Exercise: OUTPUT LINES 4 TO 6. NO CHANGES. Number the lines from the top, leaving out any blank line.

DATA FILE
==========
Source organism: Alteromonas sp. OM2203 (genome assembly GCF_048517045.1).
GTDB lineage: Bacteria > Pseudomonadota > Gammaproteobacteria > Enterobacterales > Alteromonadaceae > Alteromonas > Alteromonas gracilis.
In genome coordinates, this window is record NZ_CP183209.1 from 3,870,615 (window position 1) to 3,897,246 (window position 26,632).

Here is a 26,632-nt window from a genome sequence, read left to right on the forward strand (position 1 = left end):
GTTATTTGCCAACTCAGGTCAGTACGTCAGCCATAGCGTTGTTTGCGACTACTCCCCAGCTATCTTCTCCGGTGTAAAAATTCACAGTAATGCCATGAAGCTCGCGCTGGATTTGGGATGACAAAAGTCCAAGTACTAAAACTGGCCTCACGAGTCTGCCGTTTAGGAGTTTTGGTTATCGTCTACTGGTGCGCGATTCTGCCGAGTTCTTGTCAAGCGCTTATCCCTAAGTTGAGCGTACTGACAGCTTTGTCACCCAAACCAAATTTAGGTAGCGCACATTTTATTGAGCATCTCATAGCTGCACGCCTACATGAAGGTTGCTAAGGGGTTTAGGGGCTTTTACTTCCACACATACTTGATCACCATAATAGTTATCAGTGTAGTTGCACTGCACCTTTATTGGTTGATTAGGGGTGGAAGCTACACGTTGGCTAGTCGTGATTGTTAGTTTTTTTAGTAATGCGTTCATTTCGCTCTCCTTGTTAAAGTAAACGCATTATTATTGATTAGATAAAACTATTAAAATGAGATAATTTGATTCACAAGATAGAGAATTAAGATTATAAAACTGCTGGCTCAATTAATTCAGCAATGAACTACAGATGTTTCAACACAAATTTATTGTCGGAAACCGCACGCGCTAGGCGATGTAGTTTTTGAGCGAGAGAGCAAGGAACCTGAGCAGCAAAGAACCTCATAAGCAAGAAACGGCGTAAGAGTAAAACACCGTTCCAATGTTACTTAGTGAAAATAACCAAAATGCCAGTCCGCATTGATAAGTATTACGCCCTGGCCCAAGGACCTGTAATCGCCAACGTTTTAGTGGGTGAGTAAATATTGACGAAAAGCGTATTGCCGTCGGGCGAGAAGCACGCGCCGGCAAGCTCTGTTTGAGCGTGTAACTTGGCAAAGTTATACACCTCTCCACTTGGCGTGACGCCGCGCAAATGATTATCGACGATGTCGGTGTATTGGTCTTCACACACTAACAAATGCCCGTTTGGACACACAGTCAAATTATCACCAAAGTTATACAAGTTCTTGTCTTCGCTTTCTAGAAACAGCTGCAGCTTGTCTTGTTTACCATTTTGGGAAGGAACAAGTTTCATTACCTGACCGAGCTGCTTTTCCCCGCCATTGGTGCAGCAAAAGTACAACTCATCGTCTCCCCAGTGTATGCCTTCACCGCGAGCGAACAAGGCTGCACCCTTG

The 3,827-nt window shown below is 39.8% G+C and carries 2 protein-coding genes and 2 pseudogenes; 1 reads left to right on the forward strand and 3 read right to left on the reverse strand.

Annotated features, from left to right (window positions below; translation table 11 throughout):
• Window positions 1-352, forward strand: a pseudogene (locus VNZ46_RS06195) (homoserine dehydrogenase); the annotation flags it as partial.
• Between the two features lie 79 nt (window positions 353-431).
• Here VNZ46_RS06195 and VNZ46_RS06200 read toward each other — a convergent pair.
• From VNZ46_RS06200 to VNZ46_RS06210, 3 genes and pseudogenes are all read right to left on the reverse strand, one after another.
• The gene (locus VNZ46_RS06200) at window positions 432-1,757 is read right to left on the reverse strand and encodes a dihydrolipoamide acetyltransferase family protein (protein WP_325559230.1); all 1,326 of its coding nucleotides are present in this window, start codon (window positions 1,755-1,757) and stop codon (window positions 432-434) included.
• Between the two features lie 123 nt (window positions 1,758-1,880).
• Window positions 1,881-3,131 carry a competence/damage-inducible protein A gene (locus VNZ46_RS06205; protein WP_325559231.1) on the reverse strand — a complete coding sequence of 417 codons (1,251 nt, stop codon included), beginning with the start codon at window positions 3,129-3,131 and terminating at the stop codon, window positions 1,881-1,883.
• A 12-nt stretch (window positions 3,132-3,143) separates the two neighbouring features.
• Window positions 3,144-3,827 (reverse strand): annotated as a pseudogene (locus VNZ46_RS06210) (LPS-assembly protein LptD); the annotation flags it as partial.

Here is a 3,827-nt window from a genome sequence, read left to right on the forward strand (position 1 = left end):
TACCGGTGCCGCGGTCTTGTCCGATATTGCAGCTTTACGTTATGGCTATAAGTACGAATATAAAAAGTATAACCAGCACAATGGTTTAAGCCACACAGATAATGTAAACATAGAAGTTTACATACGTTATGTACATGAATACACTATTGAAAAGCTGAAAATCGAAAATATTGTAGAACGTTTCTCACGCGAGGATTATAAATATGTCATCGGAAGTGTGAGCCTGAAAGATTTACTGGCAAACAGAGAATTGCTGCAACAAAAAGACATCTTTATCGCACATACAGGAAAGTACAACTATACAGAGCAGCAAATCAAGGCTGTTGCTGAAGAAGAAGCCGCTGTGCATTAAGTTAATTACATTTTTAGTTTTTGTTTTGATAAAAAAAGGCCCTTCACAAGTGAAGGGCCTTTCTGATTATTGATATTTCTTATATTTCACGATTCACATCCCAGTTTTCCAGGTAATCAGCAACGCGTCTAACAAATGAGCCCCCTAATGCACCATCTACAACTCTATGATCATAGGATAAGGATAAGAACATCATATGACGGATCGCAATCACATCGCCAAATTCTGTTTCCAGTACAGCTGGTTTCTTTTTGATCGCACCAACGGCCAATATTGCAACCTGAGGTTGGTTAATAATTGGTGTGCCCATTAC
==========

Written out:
Here is a 26,632-nt window from a genome sequence, read left to right on the forward strand (position 1 = left end):
GTTATTTGCCAACTCAGGTCAGTACGTCAGCCATAGCGTTGTTTGCGACTACTCCCCAGCTATCTTCTCCGGTGTAAAAATTCACAGTAATGCCATGAAGCTCGCGCTGGATTTGGGATGACAAAAGTCCAAGTACTAAAACTGGCCTCACGAGTCTGCCGTTTAGGAGTTTTGGTTATCGTCTACTGGTGCGCGATTCTGCCGAGTTCTTGTCAAGCGCTTATCCCTAAGTTGAGCGTACTGACAGCTTTGTCACCCAAACCAAATTTAGGTAGCGCACATTTTATTGAGCATCTCATAGCTGCACGCCTACATGAAGGTTGCTAAGGGGTTTAGGGGCTTTTACTTCCACACATACTTGATCACCATAATAGTTATCAGTGTAGTTGCACTGCACCTTTATTGGTTGATTAGGGGTGGAAGCTACACGTTGGCTAGTCGTGATTGTTAGTTTTTTTAGTAATGCGTTCATTTCGCTCTCCTTGTTAAAGTAAACGCATTATTATTGATTAGATAAAACTATTAAAATGAGATAATTTGATTCACAAGATAGAGAATTAAGATTATAAAACTGCTGGCTCAATTAATTCAGCAATGAACTACAGATGTTTCAACACAAATTTATTGTCGGAAACCGCACGCGCTAGGCGATGTAGTTTTTGAGCGAGAGAGCAAGGAACCTGAGCAGCAAAGAACCTCATAAGCAAGAAACGGCGTAAGAGTAAAACACCGTTCCAATGTTACTTAGTGAAAATAACCAAAATGCCAGTCCGCATTGATAAGTATTACGCCCTGGCCCAAGGACCTGTAATCGCCAACGTTTTAGTGGGTGAGTAAATATTGACGAAAAGCGTATTGCCGTCGGGCGAGAAGCACGCGCCGGCAAGCTCTGTTTGAGCGTGTAACTTGGCAAAGTTATACACCTCTCCACTTGGCGTGACGCCGCGCAAATGATTATCGACGATGTCGGTGTATTGGTCTTCACACACTAACAAATGCCCGTTTGGACACACAGTCAAATTATCACCAAAGTTATACAAGTTCTTGTCTTCGCTTTCTAGAAACAGCTGCAGCTTGTCTTGTTTACCATTTTGGGAAGGAACAAGTTTCATTACCTGACCGAGCTGCTTTTCCCCGCCATTGGTGCAGCAAAAGTACAACTCATCGTCTCCCCAGTGTATGCCTTCACCGCGAGCGAACAAGGCTGCACCCTTG

The 3,827-nt window shown below is 39.8% G+C and carries 2 protein-coding genes and 2 pseudogenes; 1 reads left to right on the forward strand and 3 read right to left on the reverse strand.